MichaelSkaug Jan 22, 2016
# NEWS! I won *2nd and 3rd* prize! link

### NYC Open Data

### My Process

### Elastic Deflection

### Spatial Analysis

### Dots!

I decided to take part in the data2go.nyc visualization challenge. The idea is to showcase the open dataset collected by Measure of America and presented at data2go.nyc. It's an extensive data set, with over 100 social and demographic metrics collected at the city, borough and community district levels. The interactive site they put together is really good:

My initial thought was to build an interactive piece, similar to some of the other things I've done, but everything I came up with seemed a little too predictable. And the guidelines for the visualization challenge were quite general, so I decided to take this opportunity to do something different, at least for me.

For some other projects, I've been thinking about force-directed graphs and how the forces can be encoded to represent data. Typically they're modelled as a collection of 1-dimensional elastic springs. But how about a 2-dimensional elastic sheet? I wanted to represent the surface of New York City as a collection of elastic patches, one for each community district, and apply a force to each patch based on data for that district. I was envisioning something like a quilt, where each patch was deflected up or down depending on the data and by there would be cooperativity between the forces—neighboring districts with similar values would deflect even more. This is as close as I got:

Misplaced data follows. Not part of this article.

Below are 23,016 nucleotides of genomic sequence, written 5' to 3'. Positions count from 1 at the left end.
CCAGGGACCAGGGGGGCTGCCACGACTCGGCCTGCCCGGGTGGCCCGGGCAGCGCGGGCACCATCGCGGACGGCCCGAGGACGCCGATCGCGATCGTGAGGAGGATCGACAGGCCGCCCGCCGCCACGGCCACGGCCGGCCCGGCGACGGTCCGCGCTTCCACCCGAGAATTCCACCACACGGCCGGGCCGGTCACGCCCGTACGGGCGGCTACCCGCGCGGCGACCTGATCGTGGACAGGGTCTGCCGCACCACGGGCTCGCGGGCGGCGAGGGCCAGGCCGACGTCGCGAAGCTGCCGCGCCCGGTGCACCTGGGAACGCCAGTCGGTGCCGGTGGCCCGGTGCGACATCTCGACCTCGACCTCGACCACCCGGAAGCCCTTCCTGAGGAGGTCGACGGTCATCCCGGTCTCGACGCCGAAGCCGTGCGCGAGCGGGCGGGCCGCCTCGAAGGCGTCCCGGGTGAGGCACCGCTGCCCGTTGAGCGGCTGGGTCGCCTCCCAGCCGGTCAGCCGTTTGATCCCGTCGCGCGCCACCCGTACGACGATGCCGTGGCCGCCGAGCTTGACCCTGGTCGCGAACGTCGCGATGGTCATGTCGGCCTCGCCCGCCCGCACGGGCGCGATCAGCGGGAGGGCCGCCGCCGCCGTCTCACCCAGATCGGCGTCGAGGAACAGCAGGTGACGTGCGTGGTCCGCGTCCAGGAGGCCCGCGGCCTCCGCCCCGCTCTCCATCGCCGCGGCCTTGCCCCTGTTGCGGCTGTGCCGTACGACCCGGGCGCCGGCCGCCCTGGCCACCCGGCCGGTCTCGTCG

There were several problems with this approach. The most significant is that there is no simple relationship between the applied force and the deflection of an elastic sheet and this is precisely how I wanted to encode the data. Intuitively, the deflection depends not only on the force, but the size of the patch. I found that there is roughly a deflection~size^(4/3) dependence, but in reality it's more complicated than that. I settled on a less sophisticated method— each patch was deflected by a set amount, no simulation required.

All of the 3D modelling of elastic deflection was done with Blender. It takes some getting used to, but Blender is incrediby powerful, it can be scripted with Python and it handles complicated physics simulations, even though that's not it's primary purpose.

Having visualized the city as an undulating piece of fabric, I wanted to quantify how "rough" the surface was and how this roughness was related to the different measures in the dataset. To do that, I calculated the spatial autocorrelation for each measure. This tells you how clustered each measure is or how similar neighboring districts are.

I performed the spatial analysis with the PySAL library in Python. I used the Gamma Index of spatial autocorrelation. You can see the code here.

The first finished graphic:

While working on the first version, I came up with another concept and I just couldn't help myself. The concept is similar, focusing on the spatial correlation or clustering of each metric, but here the autocorrelation analysis was performed on a simplified binary map of each measure. For every measure, each community district was assigned a value of +1 or -1 depending on if it was above or below the median value for that measure. Here, each little graphic for each measure is ordered according to the value of the Gamma Index: